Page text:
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Will the US Continue Supporting Pakistan after the closure of Afghanistan Supply Lines?
US Pakistani Diplomatic Relationships
US-Pakistan relations are strained and bilateral meetings are cancelled at the NATO Summit
For some people in the US political circles, Pakistan is a disloyal partner. Others suspected it of shielding Osama Bin Laden despite receiving millions of dollars in funding from the US government, ostensibly to fight against terrorism. The politics of this country are fluid and dangerous. It is no Iran but has the ability to seriously destabilize the region if the West does not engage with it.
Recently President Barack Obama refused to attend bilateral meetings with President Asif Ali Zardari. The President of Pakistan had demanded this meeting prior to opening up the roads to Afghanistan. Any whiff of compromise on the part of Obama is going to be ruthlessly exploited by the hacks who dominate USA political discourse. It is a tightrope which must be played diplomatically.
What is wrong with the Pakistan foreign policy?
The truth of the matter is that political and military control in Pakistan is anything but centralized. The president is perceived to be largely ineffective and inconsistent. The US Secretary of State Hilary Clinton has been attempting to soothe relationships and actually met Zardari at the NATO Summit. The snub by Obama is pointed given the fact that most foreign leaders are constantly jostling for a meeting with him.
US foreign policy is now set on implementing an orderly withdrawal from Afghanistan. It has always been made clear that the Post-Bush era would increasingly rely on regional powers to implement certain aspects of American foreign policy. The lack of cooperation on the part of Pakistan could be catastrophic especially as US Presidential Election politics heat up. Obama does not have a lot of room to wiggle.
Some might argue that Pakistan suffers from delusions of grandeur but the reality is that it is a critical partner if the USA is going to withdraw from its largely disastrous interference in Middle Eastern conflicts. The supply routes to Afghanistan are being used as pawn and Zardari knows that he can afford to play the prima donna, at least for a while. Pakistan closed the routes following a US air strike which killed 24 Pakistani troops.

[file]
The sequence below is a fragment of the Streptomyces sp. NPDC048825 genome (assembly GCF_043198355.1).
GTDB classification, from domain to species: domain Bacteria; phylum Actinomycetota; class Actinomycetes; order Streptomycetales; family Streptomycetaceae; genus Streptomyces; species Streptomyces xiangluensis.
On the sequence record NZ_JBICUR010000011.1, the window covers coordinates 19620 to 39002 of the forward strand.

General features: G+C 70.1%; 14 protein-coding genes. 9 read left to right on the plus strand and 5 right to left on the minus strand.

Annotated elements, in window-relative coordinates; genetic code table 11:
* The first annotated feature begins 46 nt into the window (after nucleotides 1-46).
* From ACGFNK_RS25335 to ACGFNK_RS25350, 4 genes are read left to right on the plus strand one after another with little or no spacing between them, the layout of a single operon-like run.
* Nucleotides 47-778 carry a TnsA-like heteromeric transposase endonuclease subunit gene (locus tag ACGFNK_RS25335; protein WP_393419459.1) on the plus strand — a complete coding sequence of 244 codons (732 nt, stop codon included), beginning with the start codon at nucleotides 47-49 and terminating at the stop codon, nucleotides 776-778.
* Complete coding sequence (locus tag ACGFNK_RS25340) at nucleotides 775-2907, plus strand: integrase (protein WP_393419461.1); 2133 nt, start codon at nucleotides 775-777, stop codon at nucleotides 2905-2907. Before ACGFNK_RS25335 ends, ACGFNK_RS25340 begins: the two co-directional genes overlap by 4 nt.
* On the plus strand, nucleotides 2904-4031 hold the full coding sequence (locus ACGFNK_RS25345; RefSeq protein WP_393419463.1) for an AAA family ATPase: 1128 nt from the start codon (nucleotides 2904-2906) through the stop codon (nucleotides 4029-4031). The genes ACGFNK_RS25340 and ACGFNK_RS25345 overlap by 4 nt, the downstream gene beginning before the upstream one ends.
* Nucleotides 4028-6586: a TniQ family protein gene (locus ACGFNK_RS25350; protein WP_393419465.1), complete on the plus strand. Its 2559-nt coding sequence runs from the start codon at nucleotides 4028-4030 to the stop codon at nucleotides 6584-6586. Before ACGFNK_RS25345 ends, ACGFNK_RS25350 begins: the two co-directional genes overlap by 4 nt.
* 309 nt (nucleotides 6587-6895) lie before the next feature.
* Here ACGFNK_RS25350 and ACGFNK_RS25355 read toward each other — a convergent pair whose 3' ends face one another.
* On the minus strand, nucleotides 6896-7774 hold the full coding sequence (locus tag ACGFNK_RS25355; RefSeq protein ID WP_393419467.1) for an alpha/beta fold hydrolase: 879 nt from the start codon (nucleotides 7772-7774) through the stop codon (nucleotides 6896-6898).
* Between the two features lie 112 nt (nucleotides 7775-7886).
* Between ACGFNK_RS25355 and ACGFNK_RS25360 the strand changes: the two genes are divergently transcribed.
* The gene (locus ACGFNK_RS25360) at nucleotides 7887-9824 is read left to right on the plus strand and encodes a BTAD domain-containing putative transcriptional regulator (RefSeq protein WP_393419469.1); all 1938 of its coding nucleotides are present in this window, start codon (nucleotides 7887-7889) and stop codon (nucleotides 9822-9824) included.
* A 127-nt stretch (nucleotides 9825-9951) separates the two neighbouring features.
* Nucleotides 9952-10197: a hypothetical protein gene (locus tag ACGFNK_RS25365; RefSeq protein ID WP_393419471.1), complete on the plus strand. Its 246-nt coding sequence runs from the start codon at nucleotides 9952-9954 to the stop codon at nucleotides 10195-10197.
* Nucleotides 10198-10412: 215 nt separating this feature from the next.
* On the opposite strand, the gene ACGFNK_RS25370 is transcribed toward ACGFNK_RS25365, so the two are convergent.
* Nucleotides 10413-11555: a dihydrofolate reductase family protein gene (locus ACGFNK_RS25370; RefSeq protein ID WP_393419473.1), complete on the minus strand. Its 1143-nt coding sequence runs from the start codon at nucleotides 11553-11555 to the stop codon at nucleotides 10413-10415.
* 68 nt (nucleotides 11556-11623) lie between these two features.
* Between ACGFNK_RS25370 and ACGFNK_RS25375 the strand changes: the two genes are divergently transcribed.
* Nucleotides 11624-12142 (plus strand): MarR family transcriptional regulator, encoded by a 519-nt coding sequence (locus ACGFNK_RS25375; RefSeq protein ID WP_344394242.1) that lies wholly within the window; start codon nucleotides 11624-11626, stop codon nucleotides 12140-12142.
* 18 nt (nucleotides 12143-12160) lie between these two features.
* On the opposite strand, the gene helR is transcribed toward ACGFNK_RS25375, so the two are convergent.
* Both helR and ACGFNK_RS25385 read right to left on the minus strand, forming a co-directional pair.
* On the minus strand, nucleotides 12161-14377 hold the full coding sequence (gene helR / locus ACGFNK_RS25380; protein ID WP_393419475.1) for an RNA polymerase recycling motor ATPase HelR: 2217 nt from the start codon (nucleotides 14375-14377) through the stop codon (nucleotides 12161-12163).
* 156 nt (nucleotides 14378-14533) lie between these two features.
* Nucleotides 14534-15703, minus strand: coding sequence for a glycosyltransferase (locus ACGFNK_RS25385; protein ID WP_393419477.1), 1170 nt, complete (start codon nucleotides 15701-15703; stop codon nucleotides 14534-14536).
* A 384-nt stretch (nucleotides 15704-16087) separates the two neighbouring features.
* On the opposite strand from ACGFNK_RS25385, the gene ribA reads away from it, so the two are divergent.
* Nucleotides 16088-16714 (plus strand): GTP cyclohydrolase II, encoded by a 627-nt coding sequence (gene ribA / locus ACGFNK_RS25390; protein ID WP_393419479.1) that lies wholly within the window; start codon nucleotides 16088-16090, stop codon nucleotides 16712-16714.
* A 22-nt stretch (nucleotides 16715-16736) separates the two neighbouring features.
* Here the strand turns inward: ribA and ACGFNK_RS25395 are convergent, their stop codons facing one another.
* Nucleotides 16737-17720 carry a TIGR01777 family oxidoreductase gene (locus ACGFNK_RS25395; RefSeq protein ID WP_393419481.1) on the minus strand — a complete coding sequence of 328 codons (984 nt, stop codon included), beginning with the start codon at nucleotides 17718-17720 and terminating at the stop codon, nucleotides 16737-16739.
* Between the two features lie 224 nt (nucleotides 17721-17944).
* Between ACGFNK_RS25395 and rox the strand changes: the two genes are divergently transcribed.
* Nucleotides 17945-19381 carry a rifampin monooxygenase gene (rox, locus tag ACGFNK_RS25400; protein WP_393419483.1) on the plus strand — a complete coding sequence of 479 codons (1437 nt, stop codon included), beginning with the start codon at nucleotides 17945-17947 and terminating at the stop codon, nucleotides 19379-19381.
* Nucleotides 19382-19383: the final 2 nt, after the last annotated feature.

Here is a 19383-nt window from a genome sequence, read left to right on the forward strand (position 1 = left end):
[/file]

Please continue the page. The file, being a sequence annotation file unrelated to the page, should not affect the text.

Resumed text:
The incident in November 2011 threatens to undermine the alliance. For his part Obama refused to meet his counterpart because there was no deal yet on opening up the Pakistan-Afghanistan border to US transport. The Pakistani government is demanding certain concessions before they open up the supply routes. Many of them are pragmatic and therefore it serves no purpose to ignore them completely.
What does Pakistan want?
It has been indicated that the Pakistani government would like a review of US drone policy. They are particularly concerned about the continued attacks on targets within their territory which seem to undermine the stability and competence of the government. A public apology for the attack in November has been demanded but that is highly unlikely given the fact that Obama does not want to appear to be conceding to an inferior power.
At the end of the day, the US government wishes to withdraw from Afghanistan by 2014. However they will retain some armed presence for about a decade. This is a case of saving face after a war that cannot and will not be won. The demands by Pakistan are not just related to the security of the country and its territorial integrity. Commerce has been mentioned a few times as a case in point.
The Zardari government wishes to increase the tariff for passage by 50% from $250 to $500 per car.  This muddies the water somewhat. Does Pakistan want security or money or both? The Americans are losing patience with an alliance that always brings trouble and very few benefits. The recession means that there is less money to spend on foreign aid.
The foundations of a peaceful region
It is blatantly clear that America is not prepared to stay in the Middle East on a long term basis. The drone attacks are just an indicator of the fighting techniques that are going to be used for the future. Ideally no US servicemen will lose their lives fighting a war in the troubled region. That is why regional powers such as Pakistan are being encouraged to take a lead role.
Presidential politics in the USA mean that the lack of popular support for the war in Afghanistan is going to get attention. Pakistan is playing a very dangerous game. Without US military and financial aid, the Taliban will move in. It is entirely possible that Pakistan could become another Afghanistan where chaotic situations give rise to effective terrorist movements.
- E. MacAskill,” NATO summit: US-Pakistan rift widens over supply lines into Afghanistan”, 21st May 2012, Guardian, http://www.guardian.co.uk/world/2012/may/21/nato-us-pakistan-supply-lines